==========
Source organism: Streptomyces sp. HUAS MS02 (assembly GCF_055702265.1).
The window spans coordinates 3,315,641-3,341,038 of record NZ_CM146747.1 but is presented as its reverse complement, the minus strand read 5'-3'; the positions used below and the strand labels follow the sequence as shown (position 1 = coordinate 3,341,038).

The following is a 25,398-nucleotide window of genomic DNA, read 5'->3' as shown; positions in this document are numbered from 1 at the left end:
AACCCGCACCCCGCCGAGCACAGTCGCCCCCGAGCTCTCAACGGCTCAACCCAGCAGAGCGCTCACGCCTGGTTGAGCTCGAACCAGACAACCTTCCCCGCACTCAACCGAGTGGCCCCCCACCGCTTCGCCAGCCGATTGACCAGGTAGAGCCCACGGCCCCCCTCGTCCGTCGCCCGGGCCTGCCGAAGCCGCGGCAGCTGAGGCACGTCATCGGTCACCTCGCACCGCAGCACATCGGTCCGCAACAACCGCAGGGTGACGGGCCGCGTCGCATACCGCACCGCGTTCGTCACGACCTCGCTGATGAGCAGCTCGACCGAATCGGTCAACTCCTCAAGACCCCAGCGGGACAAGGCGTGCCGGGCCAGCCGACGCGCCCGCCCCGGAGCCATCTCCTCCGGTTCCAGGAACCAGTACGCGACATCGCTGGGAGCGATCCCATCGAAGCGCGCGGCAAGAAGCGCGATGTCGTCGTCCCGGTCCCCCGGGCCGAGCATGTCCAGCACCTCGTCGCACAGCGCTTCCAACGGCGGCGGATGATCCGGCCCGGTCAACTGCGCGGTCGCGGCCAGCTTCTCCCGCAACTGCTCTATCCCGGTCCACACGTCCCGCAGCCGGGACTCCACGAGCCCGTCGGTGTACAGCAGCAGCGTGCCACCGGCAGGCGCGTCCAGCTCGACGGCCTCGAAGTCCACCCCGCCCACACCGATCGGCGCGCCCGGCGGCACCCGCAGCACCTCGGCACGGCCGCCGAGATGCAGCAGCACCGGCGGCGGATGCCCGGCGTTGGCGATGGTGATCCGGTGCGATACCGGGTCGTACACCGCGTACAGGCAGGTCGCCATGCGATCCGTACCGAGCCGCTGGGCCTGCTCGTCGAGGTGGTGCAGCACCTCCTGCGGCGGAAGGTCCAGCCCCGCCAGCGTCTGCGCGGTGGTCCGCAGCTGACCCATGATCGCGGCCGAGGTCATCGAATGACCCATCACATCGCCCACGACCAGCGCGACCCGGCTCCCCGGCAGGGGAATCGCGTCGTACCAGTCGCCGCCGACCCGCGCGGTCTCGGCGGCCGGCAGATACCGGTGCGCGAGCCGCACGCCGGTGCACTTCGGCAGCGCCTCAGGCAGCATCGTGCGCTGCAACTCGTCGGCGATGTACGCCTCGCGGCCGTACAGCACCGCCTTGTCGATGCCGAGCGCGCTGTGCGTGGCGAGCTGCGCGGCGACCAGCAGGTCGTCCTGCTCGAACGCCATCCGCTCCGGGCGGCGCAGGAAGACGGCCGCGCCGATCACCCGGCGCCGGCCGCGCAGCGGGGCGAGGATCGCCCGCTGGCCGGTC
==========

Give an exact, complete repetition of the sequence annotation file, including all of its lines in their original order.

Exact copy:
Source organism: Streptomyces sp. HUAS MS02 (assembly GCF_055702265.1).
The window spans coordinates 3,315,641-3,341,038 of record NZ_CM146747.1 but is presented as its reverse complement, the minus strand read 5'-3'; the positions used below and the strand labels follow the sequence as shown (position 1 = coordinate 3,341,038).

The following is a 25,398-nucleotide window of genomic DNA, read 5'->3' as shown; positions in this document are numbered from 1 at the left end:
AACCCGCACCCCGCCGAGCACAGTCGCCCCCGAGCTCTCAACGGCTCAACCCAGCAGAGCGCTCACGCCTGGTTGAGCTCGAACCAGACAACCTTCCCCGCACTCAACCGAGTGGCCCCCCACCGCTTCGCCAGCCGATTGACCAGGTAGAGCCCACGGCCCCCCTCGTCCGTCGCCCGGGCCTGCCGAAGCCGCGGCAGCTGAGGCACGTCATCGGTCACCTCGCACCGCAGCACATCGGTCCGCAACAACCGCAGGGTGACGGGCCGCGTCGCATACCGCACCGCGTTCGTCACGACCTCGCTGATGAGCAGCTCGACCGAATCGGTCAACTCCTCAAGACCCCAGCGGGACAAGGCGTGCCGGGCCAGCCGACGCGCCCGCCCCGGAGCCATCTCCTCCGGTTCCAGGAACCAGTACGCGACATCGCTGGGAGCGATCCCATCGAAGCGCGCGGCAAGAAGCGCGATGTCGTCGTCCCGGTCCCCCGGGCCGAGCATGTCCAGCACCTCGTCGCACAGCGCTTCCAACGGCGGCGGATGATCCGGCCCGGTCAACTGCGCGGTCGCGGCCAGCTTCTCCCGCAACTGCTCTATCCCGGTCCACACGTCCCGCAGCCGGGACTCCACGAGCCCGTCGGTGTACAGCAGCAGCGTGCCACCGGCAGGCGCGTCCAGCTCGACGGCCTCGAAGTCCACCCCGCCCACACCGATCGGCGCGCCCGGCGGCACCCGCAGCACCTCGGCACGGCCGCCGAGATGCAGCAGCACCGGCGGCGGATGCCCGGCGTTGGCGATGGTGATCCGGTGCGATACCGGGTCGTACACCGCGTACAGGCAGGTCGCCATGCGATCCGTACCGAGCCGCTGGGCCTGCTCGTCGAGGTGGTGCAGCACCTCCTGCGGCGGAAGGTCCAGCCCCGCCAGCGTCTGCGCGGTGGTCCGCAGCTGACCCATGATCGCGGCCGAGGTCATCGAATGACCCATCACATCGCCCACGACCAGCGCGACCCGGCTCCCCGGCAGGGGAATCGCGTCGTACCAGTCGCCGCCGACCCGCGCGGTCTCGGCGGCCGGCAGATACCGGTGCGCGAGCCGCACGCCGGTGCACTTCGGCAGCGCCTCAGGCAGCATCGTGCGCTGCAACTCGTCGGCGATGTACGCCTCGCGGCCGTACAGCACCGCCTTGTCGATGCCGAGCGCGCTGTGCGTGGCGAGCTGCGCGGCGACCAGCAGGTCGTCCTGCTCGAACGCCATCCGCTCCGGGCGGCGCAGGAAGACGGCCGCGCCGATCACCCGGCGCCGGCCGCGCAGCGGGGCGAGGATCGCCCGCTGGCCGGTC